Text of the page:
From this to this!
Just a few months ago, California’s inmates were packed into double- and triple-stacked bunk beds in prison gymnasiums, classrooms and other areas never meant for housing.
Now those beds are empty.
The prison population is declining, but not because there are fewer criminals. Instead, a new state law shifted the responsibility for some lower-level offenders to the county jails, which are filling up.
State officials have “taken the monkey off their back and put it on ours,” said Sheriff Bill Gore, whose department runs seven county jails.
In the nearly eight months since the law took effect, Gore has used a number of strategies to ward off jail crowding, including early releases, but he insists the county is handling the load.
He and other county officials have said that with proper funding the local authorities can do better than the state at rehabilitating criminals so they’re less likely to end up back behind bars.
“We can’t warehouse these inmates,” Gore said.
So how many of the 33,000 prisoners ordered released have been released (about a third):
Public safety realignment, as the law is known, took effect Oct. 1.
Gov. Jerry Brown approved it last year to help fix a budget gap and help the state comply with a 2011 U.S. Supreme Court order to reduce the prison population by 33,000 inmates by June 2013.
And the law is working as designed.
In January, the corrections department announced that the population of inmates housed in its 33 institutions had dropped by more than 11,000 inmates over six months. This month, the population was pegged at 122,305 — 153.6 percent of capacity — according to the most recent figures available.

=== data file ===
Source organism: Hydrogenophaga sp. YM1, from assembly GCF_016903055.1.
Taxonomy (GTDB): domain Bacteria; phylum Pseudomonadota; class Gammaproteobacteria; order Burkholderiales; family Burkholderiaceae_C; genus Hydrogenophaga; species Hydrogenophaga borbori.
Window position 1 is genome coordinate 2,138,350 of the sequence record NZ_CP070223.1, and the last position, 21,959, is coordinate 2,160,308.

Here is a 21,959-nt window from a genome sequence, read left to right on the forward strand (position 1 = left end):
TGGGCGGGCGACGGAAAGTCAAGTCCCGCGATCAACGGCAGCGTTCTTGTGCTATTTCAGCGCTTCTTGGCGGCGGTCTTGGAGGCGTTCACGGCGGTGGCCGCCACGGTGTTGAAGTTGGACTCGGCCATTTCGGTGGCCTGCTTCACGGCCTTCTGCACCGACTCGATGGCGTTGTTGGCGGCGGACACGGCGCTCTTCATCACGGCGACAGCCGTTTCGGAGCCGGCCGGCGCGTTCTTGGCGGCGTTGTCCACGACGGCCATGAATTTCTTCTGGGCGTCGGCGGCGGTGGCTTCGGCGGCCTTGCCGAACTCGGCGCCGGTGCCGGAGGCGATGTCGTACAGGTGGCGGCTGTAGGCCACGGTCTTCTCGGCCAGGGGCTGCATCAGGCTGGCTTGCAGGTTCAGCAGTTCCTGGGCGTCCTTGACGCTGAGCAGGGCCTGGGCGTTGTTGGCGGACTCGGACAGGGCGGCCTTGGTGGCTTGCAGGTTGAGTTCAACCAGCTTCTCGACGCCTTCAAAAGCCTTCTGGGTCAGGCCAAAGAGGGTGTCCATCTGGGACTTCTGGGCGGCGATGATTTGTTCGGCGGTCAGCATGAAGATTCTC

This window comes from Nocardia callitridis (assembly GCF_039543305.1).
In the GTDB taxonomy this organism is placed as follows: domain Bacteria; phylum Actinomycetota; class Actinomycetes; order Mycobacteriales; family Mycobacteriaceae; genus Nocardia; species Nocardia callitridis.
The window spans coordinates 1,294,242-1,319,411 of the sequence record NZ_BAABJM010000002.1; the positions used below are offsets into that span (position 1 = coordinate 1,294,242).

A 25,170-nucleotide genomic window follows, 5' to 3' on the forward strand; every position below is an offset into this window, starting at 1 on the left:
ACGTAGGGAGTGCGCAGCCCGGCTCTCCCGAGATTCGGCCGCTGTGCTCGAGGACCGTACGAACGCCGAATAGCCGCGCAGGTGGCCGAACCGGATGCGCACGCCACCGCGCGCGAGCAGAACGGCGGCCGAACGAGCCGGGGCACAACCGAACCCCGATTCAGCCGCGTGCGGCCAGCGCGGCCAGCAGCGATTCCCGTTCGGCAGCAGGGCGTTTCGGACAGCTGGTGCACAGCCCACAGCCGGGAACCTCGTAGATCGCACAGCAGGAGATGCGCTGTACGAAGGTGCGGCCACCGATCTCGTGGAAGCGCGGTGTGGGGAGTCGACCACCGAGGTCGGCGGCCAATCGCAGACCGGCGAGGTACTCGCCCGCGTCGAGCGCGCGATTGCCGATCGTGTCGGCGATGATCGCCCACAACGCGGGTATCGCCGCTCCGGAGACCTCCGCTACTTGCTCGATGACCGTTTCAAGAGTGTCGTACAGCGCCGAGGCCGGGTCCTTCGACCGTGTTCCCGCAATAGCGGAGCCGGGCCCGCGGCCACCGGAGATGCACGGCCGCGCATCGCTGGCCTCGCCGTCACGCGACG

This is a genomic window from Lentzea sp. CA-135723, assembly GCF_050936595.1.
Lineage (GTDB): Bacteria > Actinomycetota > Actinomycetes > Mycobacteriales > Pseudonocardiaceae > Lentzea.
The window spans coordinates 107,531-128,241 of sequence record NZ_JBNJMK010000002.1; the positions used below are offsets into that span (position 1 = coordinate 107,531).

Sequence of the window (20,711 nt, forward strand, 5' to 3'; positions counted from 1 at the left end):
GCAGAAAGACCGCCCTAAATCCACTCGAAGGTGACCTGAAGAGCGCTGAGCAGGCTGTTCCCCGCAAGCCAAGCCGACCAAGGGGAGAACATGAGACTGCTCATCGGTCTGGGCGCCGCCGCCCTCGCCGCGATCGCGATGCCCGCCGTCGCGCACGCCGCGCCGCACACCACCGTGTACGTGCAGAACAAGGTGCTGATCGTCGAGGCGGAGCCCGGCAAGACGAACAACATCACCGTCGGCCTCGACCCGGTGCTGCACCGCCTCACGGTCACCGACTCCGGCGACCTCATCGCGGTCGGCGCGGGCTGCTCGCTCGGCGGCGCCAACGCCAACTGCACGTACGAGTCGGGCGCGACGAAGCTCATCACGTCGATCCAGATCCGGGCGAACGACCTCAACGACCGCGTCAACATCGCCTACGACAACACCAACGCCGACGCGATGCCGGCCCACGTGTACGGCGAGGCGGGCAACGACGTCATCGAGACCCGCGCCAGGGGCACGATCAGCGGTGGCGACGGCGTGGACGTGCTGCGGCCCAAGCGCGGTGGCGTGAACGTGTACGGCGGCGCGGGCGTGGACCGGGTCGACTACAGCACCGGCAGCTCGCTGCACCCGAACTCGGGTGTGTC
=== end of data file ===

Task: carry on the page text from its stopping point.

“The population is going down,” said Dana Simas, a department spokeswoman, who acknowledged county officials’ frustrations over rising jail populations.
“We never purported that it would be without a few bumps in the road,” Simas said.
Even with the recent inmate reductions, some doubt the state will meet the Supreme Court’s deadline.
Prison officials want the court to allow them to hold the inmate population at 144 percent of capacity — rather than the 137.5 percent as originally ordered — while maintaining constitutional standards for medical and dental care, Simas said.
“Our conditions have vastly improved,” she said.
What has the social cost (!) been of releasing these prisoners into the public?
But, at the very least, these pictures document that a constitutional ruling by the Supreme Court combined with a serious state effort to respect that ruling can quickly engineer some needed changes to a prison system that had for many years been stalled in a political and practical quagmire concerning overcrowding.
I am hopeful that there will be a number of serious and systematic efforts to take stock of what has followed from the Plata ruling in California. I have little doubt that the demands on local facilities as a result of the urgent need to move bodies out of state facilities has created various new problems. Still, this story confirms my gut instinct that, a year after the controversial Plata ruling, the 5-4 decision has produced a net gain for not only the inmates who were suffering Eighth Amendment violations, but also for the entire state of California. At the very least, there seems to be limited evidence (or at least limited reporting of evidence) that the dire predictions of doom and California crime waves right after the Plata ruling (which appeared in the Plata dissents and on this blog) were a bit overstated and hyperbolic.
We shall see.